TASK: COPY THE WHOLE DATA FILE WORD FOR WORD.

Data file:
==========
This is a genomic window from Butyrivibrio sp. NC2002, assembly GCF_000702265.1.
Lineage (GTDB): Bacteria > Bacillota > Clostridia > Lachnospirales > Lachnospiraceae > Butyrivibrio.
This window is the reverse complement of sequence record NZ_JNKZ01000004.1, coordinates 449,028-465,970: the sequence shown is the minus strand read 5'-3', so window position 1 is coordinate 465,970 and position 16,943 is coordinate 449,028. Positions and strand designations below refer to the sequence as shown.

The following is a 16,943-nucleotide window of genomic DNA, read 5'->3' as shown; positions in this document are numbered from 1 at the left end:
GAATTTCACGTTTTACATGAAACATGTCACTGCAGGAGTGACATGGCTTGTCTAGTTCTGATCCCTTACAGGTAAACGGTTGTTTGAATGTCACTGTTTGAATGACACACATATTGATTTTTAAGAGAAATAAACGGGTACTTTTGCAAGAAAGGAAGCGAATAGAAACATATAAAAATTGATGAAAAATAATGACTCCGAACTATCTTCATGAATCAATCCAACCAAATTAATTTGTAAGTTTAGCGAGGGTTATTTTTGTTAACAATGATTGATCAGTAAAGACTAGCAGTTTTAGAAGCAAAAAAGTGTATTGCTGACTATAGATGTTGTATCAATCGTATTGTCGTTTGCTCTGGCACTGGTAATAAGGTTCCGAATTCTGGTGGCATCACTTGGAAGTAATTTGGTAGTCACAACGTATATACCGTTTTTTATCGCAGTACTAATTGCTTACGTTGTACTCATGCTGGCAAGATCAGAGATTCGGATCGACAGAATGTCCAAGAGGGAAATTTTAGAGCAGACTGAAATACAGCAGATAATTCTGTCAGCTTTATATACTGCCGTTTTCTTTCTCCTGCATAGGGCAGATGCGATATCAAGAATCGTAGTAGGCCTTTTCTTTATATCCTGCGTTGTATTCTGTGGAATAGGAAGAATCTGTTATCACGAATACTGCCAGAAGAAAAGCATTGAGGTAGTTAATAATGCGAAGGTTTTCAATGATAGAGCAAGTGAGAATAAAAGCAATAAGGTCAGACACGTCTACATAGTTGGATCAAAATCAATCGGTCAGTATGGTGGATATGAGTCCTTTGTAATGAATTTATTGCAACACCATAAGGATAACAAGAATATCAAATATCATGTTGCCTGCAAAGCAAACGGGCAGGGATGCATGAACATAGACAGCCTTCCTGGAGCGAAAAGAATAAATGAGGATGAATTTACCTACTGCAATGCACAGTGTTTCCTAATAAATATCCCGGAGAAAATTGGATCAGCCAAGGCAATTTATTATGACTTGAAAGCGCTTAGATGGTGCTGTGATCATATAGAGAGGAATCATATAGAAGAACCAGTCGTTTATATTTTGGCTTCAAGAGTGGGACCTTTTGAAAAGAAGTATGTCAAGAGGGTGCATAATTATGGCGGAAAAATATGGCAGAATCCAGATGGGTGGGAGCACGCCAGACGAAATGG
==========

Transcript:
This is a genomic window from Butyrivibrio sp. NC2002, assembly GCF_000702265.1.
Lineage (GTDB): Bacteria > Bacillota > Clostridia > Lachnospirales > Lachnospiraceae > Butyrivibrio.
This window is the reverse complement of sequence record NZ_JNKZ01000004.1, coordinates 449,028-465,970: the sequence shown is the minus strand read 5'-3', so window position 1 is coordinate 465,970 and position 16,943 is coordinate 449,028. Positions and strand designations below refer to the sequence as shown.

The following is a 16,943-nucleotide window of genomic DNA, read 5'->3' as shown; positions in this document are numbered from 1 at the left end:
GAATTTCACGTTTTACATGAAACATGTCACTGCAGGAGTGACATGGCTTGTCTAGTTCTGATCCCTTACAGGTAAACGGTTGTTTGAATGTCACTGTTTGAATGACACACATATTGATTTTTAAGAGAAATAAACGGGTACTTTTGCAAGAAAGGAAGCGAATAGAAACATATAAAAATTGATGAAAAATAATGACTCCGAACTATCTTCATGAATCAATCCAACCAAATTAATTTGTAAGTTTAGCGAGGGTTATTTTTGTTAACAATGATTGATCAGTAAAGACTAGCAGTTTTAGAAGCAAAAAAGTGTATTGCTGACTATAGATGTTGTATCAATCGTATTGTCGTTTGCTCTGGCACTGGTAATAAGGTTCCGAATTCTGGTGGCATCACTTGGAAGTAATTTGGTAGTCACAACGTATATACCGTTTTTTATCGCAGTACTAATTGCTTACGTTGTACTCATGCTGGCAAGATCAGAGATTCGGATCGACAGAATGTCCAAGAGGGAAATTTTAGAGCAGACTGAAATACAGCAGATAATTCTGTCAGCTTTATATACTGCCGTTTTCTTTCTCCTGCATAGGGCAGATGCGATATCAAGAATCGTAGTAGGCCTTTTCTTTATATCCTGCGTTGTATTCTGTGGAATAGGAAGAATCTGTTATCACGAATACTGCCAGAAGAAAAGCATTGAGGTAGTTAATAATGCGAAGGTTTTCAATGATAGAGCAAGTGAGAATAAAAGCAATAAGGTCAGACACGTCTACATAGTTGGATCAAAATCAATCGGTCAGTATGGTGGATATGAGTCCTTTGTAATGAATTTATTGCAACACCATAAGGATAACAAGAATATCAAATATCATGTTGCCTGCAAAGCAAACGGGCAGGGATGCATGAACATAGACAGCCTTCCTGGAGCGAAAAGAATAAATGAGGATGAATTTACCTACTGCAATGCACAGTGTTTCCTAATAAATATCCCGGAGAAAATTGGATCAGCCAAGGCAATTTATTATGACTTGAAAGCGCTTAGATGGTGCTGTGATCATATAGAGAGGAATCATATAGAAGAACCAGTCGTTTATATTTTGGCTTCAAGAGTGGGACCTTTTGAAAAGAAGTATGTCAAGAGGGTGCATAATTATGGCGGAAAAATATGGCAGAATCCAGATGGGTGGGAGCACGCCAGACGAAATGG